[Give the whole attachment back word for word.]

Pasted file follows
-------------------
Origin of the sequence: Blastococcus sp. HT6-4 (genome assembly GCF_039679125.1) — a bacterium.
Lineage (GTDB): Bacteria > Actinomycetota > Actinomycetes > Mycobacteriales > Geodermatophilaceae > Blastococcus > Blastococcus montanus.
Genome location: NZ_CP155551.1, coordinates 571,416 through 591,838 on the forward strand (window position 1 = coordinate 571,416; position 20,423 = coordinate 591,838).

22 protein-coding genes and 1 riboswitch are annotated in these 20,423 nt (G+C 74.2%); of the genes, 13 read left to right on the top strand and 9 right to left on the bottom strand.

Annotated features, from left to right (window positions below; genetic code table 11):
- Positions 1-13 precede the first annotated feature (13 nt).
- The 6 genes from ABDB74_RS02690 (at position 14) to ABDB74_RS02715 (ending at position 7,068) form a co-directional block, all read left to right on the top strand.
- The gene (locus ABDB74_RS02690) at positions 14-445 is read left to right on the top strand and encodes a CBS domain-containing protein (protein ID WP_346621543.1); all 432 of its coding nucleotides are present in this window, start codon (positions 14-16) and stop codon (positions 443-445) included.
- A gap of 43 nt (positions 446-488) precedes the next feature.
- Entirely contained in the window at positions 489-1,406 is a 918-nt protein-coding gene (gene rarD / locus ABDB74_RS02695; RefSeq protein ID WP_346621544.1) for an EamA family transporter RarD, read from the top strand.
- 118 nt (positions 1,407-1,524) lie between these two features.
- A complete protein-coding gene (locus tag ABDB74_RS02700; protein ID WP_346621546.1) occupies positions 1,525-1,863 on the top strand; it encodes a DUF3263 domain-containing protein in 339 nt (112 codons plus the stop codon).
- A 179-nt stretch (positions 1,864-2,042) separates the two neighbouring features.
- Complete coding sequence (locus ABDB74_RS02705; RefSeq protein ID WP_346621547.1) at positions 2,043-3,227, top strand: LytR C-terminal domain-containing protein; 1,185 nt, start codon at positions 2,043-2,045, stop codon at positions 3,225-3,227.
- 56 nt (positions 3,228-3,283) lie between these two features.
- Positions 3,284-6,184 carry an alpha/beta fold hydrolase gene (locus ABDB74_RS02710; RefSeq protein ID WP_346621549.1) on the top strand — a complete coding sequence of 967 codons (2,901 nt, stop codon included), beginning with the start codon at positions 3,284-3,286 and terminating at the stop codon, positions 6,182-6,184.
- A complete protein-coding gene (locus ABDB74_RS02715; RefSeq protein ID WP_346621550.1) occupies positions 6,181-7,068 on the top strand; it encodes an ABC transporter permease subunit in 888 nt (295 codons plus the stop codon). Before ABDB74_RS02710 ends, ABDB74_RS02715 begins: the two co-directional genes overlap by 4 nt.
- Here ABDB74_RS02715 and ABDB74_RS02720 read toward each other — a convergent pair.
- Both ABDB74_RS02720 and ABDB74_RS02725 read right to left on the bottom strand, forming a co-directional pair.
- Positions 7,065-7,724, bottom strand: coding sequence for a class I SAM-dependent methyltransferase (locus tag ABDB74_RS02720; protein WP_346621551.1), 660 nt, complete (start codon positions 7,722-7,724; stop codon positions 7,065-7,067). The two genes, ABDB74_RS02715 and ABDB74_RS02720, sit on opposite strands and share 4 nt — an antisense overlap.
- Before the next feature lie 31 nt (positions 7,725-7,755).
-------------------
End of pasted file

Origin of the sequence: Blastococcus sp. HT6-4 (genome assembly GCF_039679125.1) — a bacterium.
Lineage (GTDB): Bacteria > Actinomycetota > Actinomycetes > Mycobacteriales > Geodermatophilaceae > Blastococcus > Blastococcus montanus.
Genome location: NZ_CP155551.1, coordinates 571,416 through 591,838 on the forward strand (window position 1 = coordinate 571,416; position 20,423 = coordinate 591,838).

22 protein-coding genes and 1 riboswitch are annotated in these 20,423 nt (G+C 74.2%); of the genes, 13 read left to right on the top strand and 9 right to left on the bottom strand.

Annotated features, from left to right (window positions below; genetic code table 11):
- Positions 1-13 precede the first annotated feature (13 nt).
- The 6 genes from ABDB74_RS02690 (at position 14) to ABDB74_RS02715 (ending at position 7,068) form a co-directional block, all read left to right on the top strand.
- The gene (locus ABDB74_RS02690) at positions 14-445 is read left to right on the top strand and encodes a CBS domain-containing protein (protein ID WP_346621543.1); all 432 of its coding nucleotides are present in this window, start codon (positions 14-16) and stop codon (positions 443-445) included.
- A gap of 43 nt (positions 446-488) precedes the next feature.
- Entirely contained in the window at positions 489-1,406 is a 918-nt protein-coding gene (gene rarD / locus ABDB74_RS02695; RefSeq protein ID WP_346621544.1) for an EamA family transporter RarD, read from the top strand.
- 118 nt (positions 1,407-1,524) lie between these two features.
- A complete protein-coding gene (locus tag ABDB74_RS02700; protein ID WP_346621546.1) occupies positions 1,525-1,863 on the top strand; it encodes a DUF3263 domain-containing protein in 339 nt (112 codons plus the stop codon).
- A 179-nt stretch (positions 1,864-2,042) separates the two neighbouring features.
- Complete coding sequence (locus ABDB74_RS02705; RefSeq protein ID WP_346621547.1) at positions 2,043-3,227, top strand: LytR C-terminal domain-containing protein; 1,185 nt, start codon at positions 2,043-2,045, stop codon at positions 3,225-3,227.
- 56 nt (positions 3,228-3,283) lie between these two features.
- Positions 3,284-6,184 carry an alpha/beta fold hydrolase gene (locus ABDB74_RS02710; RefSeq protein ID WP_346621549.1) on the top strand — a complete coding sequence of 967 codons (2,901 nt, stop codon included), beginning with the start codon at positions 3,284-3,286 and terminating at the stop codon, positions 6,182-6,184.
- A complete protein-coding gene (locus ABDB74_RS02715; RefSeq protein ID WP_346621550.1) occupies positions 6,181-7,068 on the top strand; it encodes an ABC transporter permease subunit in 888 nt (295 codons plus the stop codon). Before ABDB74_RS02710 ends, ABDB74_RS02715 begins: the two co-directional genes overlap by 4 nt.
- Here ABDB74_RS02715 and ABDB74_RS02720 read toward each other — a convergent pair.
- Both ABDB74_RS02720 and ABDB74_RS02725 read right to left on the bottom strand, forming a co-directional pair.
- Positions 7,065-7,724, bottom strand: coding sequence for a class I SAM-dependent methyltransferase (locus tag ABDB74_RS02720; protein WP_346621551.1), 660 nt, complete (start codon positions 7,722-7,724; stop codon positions 7,065-7,067). The two genes, ABDB74_RS02715 and ABDB74_RS02720, sit on opposite strands and share 4 nt — an antisense overlap.
- Before the next feature lie 31 nt (positions 7,725-7,755).